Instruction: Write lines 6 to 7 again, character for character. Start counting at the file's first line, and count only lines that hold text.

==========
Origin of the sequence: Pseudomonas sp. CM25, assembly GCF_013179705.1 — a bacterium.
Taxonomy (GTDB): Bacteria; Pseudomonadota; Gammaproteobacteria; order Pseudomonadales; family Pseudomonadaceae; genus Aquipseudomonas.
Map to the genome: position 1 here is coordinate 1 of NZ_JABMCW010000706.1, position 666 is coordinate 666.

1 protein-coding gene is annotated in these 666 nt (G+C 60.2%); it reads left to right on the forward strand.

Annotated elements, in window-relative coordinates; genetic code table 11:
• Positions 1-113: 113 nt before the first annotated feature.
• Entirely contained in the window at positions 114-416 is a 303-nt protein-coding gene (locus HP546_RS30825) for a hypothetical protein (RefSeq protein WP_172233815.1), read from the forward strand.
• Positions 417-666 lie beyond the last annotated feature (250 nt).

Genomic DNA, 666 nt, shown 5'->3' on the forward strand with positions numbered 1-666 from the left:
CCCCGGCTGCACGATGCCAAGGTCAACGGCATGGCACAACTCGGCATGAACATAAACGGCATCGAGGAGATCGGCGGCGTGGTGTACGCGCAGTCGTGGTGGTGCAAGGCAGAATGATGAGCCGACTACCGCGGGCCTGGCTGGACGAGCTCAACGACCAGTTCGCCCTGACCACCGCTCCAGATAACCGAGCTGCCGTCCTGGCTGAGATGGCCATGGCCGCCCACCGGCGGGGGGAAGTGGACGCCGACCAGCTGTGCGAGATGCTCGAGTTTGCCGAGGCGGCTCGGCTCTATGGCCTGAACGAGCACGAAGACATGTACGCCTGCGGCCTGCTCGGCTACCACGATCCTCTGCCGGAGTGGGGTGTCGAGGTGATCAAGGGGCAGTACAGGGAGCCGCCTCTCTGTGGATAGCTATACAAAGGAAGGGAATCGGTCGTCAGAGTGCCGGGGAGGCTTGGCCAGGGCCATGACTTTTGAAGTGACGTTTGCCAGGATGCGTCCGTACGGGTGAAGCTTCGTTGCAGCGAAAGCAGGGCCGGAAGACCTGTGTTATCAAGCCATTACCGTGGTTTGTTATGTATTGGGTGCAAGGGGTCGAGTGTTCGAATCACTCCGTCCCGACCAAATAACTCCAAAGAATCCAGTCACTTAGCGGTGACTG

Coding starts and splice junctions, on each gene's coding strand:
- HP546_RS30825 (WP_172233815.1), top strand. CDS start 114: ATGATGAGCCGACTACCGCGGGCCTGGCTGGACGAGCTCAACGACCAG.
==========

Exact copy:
• Positions 1-113: 113 nt before the first annotated feature.
• Entirely contained in the window at positions 114-416 is a 303-nt protein-coding gene (locus HP546_RS30825) for a hypothetical protein (RefSeq protein WP_172233815.1), read from the forward strand.